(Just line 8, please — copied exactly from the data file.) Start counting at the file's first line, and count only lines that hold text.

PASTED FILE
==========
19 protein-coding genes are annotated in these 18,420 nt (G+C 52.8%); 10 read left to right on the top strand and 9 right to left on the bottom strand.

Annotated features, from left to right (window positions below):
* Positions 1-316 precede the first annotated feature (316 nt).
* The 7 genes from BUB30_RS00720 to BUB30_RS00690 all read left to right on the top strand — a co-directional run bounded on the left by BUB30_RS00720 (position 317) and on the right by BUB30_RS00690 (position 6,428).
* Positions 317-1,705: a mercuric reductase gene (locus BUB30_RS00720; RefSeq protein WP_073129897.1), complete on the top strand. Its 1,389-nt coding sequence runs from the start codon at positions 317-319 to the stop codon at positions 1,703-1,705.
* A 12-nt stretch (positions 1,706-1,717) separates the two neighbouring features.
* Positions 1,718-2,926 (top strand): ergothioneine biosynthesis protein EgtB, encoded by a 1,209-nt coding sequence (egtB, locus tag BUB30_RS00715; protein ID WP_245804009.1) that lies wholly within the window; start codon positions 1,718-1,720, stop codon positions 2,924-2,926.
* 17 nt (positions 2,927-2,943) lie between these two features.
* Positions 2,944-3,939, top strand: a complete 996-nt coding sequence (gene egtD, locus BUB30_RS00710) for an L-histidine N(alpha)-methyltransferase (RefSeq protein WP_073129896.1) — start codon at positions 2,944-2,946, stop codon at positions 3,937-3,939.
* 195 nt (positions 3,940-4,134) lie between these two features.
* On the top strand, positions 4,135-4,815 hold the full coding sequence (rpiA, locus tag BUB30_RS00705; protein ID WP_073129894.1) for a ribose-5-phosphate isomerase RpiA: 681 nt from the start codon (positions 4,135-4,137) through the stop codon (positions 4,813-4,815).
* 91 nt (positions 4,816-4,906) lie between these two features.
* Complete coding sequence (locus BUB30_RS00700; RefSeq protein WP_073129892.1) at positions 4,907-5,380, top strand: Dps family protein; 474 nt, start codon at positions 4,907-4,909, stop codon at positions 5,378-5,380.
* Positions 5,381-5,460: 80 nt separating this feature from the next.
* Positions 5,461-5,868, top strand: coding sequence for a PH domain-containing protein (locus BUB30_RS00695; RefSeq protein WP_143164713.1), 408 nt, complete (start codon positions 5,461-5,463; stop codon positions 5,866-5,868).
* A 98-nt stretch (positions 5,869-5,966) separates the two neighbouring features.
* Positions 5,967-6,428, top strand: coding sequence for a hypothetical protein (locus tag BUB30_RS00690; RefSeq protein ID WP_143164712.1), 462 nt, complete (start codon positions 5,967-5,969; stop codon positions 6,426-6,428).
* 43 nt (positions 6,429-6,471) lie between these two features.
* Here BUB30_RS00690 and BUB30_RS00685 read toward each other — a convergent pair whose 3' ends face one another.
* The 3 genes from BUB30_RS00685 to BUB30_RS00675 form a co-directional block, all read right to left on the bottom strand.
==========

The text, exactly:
* 17 nt (positions 2,927-2,943) lie between these two features.